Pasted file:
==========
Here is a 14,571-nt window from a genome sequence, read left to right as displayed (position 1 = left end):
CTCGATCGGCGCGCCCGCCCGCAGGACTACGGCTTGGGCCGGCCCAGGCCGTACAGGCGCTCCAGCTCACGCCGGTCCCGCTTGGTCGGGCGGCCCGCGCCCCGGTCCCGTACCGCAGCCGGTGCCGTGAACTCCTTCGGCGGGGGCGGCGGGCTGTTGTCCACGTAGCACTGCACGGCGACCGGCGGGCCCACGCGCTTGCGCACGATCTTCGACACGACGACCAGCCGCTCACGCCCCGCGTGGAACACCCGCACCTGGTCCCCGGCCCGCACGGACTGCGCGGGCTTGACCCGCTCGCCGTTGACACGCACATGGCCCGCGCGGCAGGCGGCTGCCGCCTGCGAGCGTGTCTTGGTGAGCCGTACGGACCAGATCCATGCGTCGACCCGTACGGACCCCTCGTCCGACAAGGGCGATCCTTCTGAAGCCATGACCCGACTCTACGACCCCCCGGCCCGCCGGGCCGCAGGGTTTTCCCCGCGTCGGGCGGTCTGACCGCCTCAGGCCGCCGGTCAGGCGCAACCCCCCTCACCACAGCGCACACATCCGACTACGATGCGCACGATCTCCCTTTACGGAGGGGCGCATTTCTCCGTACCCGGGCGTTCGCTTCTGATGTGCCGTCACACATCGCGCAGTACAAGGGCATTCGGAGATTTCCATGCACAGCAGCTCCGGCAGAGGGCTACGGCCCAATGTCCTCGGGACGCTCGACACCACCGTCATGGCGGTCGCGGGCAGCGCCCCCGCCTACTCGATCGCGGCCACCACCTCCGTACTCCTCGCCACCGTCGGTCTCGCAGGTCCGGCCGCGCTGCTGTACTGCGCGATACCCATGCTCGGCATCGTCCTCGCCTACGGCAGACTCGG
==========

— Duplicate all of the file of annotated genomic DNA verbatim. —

Here is a 14,571-nt window from a genome sequence, read left to right as displayed (position 1 = left end):
CTCGATCGGCGCGCCCGCCCGCAGGACTACGGCTTGGGCCGGCCCAGGCCGTACAGGCGCTCCAGCTCACGCCGGTCCCGCTTGGTCGGGCGGCCCGCGCCCCGGTCCCGTACCGCAGCCGGTGCCGTGAACTCCTTCGGCGGGGGCGGCGGGCTGTTGTCCACGTAGCACTGCACGGCGACCGGCGGGCCCACGCGCTTGCGCACGATCTTCGACACGACGACCAGCCGCTCACGCCCCGCGTGGAACACCCGCACCTGGTCCCCGGCCCGCACGGACTGCGCGGGCTTGACCCGCTCGCCGTTGACACGCACATGGCCCGCGCGGCAGGCGGCTGCCGCCTGCGAGCGTGTCTTGGTGAGCCGTACGGACCAGATCCATGCGTCGACCCGTACGGACCCCTCGTCCGACAAGGGCGATCCTTCTGAAGCCATGACCCGACTCTACGACCCCCCGGCCCGCCGGGCCGCAGGGTTTTCCCCGCGTCGGGCGGTCTGACCGCCTCAGGCCGCCGGTCAGGCGCAACCCCCCTCACCACAGCGCACACATCCGACTACGATGCGCACGATCTCCCTTTACGGAGGGGCGCATTTCTCCGTACCCGGGCGTTCGCTTCTGATGTGCCGTCACACATCGCGCAGTACAAGGGCATTCGGAGATTTCCATGCACAGCAGCTCCGGCAGAGGGCTACGGCCCAATGTCCTCGGGACGCTCGACACCACCGTCATGGCGGTCGCGGGCAGCGCCCCCGCCTACTCGATCGCGGCCACCACCTCCGTACTCCTCGCCACCGTCGGTCTCGCAGGTCCGGCCGCGCTGCTGTACTGCGCGATACCCATGCTCGGCATCGTCCTCGCCTACGGCAGACTCGG